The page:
But that is changing with Israel’s economic boom and the creation of a new class of super-rich. Last year, the combined assets of Israel’s wealthiest individuals totaled $81 billion, surpassing the country’s entire national budget.

Rachel Liel, the director of Shatil, the capacity-building arm for organizations sponsored by the New Israel Fund, says that when she goes to the United States these days on fund-raising tours, people ask her, “What about Israelis giving to Israel?”

The economic boom notwithstanding, the number of disadvantaged Israelis has grown and government social services have been reduced as the Israeli economy moves further away from its socialist roots to a more capitalist system.

“Despite the increased wealth in the country, the gaps keep growing,” said Ronny Douek, the businessman who chairs Sheatufim. “There are hundreds of NGOs trying to deal with the crisis, but real changes can only be made if there are new types of partnerships and involvement.”

It falls to Israeli civic groups and philanthropists to fill the gaps. Increasingly, Israelis are able to do so.

The 2006 Lebanon war is considered a watershed moment for Israeli giving.

With the government slow to deliver help to Israelis in the North during the war, private citizens stepped in to volunteer their time, money and aid. Particularly, they helped elderly, handicapped and poor Israelis under attack from Hezbollah rockets.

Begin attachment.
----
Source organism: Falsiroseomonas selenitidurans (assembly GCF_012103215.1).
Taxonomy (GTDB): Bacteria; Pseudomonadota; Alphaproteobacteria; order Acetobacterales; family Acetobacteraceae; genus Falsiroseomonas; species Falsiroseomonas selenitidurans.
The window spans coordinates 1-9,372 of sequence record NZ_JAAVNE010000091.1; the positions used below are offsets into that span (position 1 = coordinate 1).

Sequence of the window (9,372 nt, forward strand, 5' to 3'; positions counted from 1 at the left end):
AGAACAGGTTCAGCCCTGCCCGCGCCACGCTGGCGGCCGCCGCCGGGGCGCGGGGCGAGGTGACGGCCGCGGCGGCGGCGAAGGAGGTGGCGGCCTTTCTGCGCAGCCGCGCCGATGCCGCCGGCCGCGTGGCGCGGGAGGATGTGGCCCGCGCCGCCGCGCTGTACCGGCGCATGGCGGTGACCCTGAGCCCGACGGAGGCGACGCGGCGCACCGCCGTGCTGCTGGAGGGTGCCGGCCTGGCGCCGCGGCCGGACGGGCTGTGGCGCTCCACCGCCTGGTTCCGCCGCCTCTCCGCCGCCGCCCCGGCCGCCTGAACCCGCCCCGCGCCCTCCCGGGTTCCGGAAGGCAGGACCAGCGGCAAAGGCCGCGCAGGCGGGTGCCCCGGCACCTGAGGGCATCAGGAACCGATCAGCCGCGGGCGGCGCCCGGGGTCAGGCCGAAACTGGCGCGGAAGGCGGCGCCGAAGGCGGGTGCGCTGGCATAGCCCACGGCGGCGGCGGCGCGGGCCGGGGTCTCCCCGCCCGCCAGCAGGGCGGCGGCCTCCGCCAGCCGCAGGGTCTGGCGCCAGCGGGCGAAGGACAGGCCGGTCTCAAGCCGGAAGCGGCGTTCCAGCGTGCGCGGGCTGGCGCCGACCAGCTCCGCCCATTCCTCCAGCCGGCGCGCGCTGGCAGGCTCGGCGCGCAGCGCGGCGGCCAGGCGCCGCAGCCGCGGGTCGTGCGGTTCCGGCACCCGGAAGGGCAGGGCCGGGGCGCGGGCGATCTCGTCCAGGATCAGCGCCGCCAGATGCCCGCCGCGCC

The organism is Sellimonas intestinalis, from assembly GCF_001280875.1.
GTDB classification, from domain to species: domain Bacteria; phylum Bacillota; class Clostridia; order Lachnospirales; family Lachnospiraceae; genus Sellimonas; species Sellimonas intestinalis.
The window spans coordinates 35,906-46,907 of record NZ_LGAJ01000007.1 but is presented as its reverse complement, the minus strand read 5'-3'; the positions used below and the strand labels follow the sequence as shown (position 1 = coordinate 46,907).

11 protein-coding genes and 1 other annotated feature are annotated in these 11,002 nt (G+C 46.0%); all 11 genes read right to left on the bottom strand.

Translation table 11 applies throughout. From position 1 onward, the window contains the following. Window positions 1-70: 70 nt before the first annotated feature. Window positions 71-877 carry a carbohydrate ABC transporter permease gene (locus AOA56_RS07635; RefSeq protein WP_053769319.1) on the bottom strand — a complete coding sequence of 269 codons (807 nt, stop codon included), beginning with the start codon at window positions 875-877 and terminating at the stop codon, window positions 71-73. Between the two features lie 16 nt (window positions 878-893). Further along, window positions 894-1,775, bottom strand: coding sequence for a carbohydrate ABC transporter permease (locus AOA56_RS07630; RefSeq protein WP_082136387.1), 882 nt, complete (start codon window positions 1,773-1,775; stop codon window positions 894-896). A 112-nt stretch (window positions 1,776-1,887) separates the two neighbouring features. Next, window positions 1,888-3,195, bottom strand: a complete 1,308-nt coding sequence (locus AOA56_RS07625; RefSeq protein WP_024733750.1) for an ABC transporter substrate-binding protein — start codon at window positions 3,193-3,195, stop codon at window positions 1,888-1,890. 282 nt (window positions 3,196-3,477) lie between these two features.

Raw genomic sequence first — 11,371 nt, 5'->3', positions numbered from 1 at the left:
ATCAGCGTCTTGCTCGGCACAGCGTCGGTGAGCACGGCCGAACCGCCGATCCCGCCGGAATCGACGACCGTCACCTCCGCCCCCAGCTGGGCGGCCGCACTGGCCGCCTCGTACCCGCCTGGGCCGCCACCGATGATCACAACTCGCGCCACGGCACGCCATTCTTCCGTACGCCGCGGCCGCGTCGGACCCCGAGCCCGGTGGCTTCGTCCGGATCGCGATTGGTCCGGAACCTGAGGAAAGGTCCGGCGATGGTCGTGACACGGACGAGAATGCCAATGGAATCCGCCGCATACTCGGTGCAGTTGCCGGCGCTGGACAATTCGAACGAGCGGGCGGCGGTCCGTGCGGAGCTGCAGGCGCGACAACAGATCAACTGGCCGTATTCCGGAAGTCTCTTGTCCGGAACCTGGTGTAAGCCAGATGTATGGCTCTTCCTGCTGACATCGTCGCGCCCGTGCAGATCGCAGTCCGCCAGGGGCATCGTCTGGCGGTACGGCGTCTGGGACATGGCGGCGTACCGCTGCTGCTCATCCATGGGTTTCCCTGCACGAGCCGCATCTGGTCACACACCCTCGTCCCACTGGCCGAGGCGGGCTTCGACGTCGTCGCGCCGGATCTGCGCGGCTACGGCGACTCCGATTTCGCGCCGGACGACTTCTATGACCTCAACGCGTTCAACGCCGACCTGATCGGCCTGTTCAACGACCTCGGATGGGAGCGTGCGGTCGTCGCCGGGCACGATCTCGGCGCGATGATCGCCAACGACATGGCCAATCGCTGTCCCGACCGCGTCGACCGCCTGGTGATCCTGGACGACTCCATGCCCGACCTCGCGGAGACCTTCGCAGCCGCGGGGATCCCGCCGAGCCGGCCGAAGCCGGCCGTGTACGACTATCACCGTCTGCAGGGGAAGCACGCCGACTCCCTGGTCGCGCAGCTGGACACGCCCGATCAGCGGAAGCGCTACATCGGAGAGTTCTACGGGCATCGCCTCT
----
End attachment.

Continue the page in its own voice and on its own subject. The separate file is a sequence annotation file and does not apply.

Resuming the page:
Many citizens were involved in donations to grass-roots groups such as La’tet, a food relief organization. Russian-Israeli tycoon Arcadi Gaydamak received major attention for setting up a sprawling tent camp on a southern beach for war refugees seeking a respite from the attacks.

Rina Bar-Tal, who chairs the Israel Women’s Network, says her organization has seen a change in the giving habits of Israelis.

She says that when her group was founded in 1984, it subsisted primarily on overseas donations. But in the past eight years, 60 percent of its funding has come from Israelis and 40 percent from overseas gifts.

“People are beginning to realize that besides buying more cars, boats, houses and trips around the world, they might owe something to the society they live in,” said Bar-Tal, who is also the director of the Center for Lay Leadership, which provides leadership training to nonprofits.

Avi Naor is an example of a new breed of Israeli philanthropist. In 2002, he stepped down as the president and CEO of Amdocs, a major Israeli-founded high-tech company, to devote himself to philanthropy. His primary project is Or Yarok, a road safety group he founded after his son Ran was killed in a car accident.

Naor says he is better known now than he ever was during his years in business. He says that among his friends, interest is growing in finding causes and organizations to support. Many, he adds, give without fanfare, recognition or public notice.

While Israeli philanthropic work is growing, Israel still needs the Diaspora to be engaged, Naor says.

“It’s very important, but it’s not just an issue of money,” he said. “It’s about connections and interaction. This is not about giving to us as poor cousins anymore but as working together as partners.”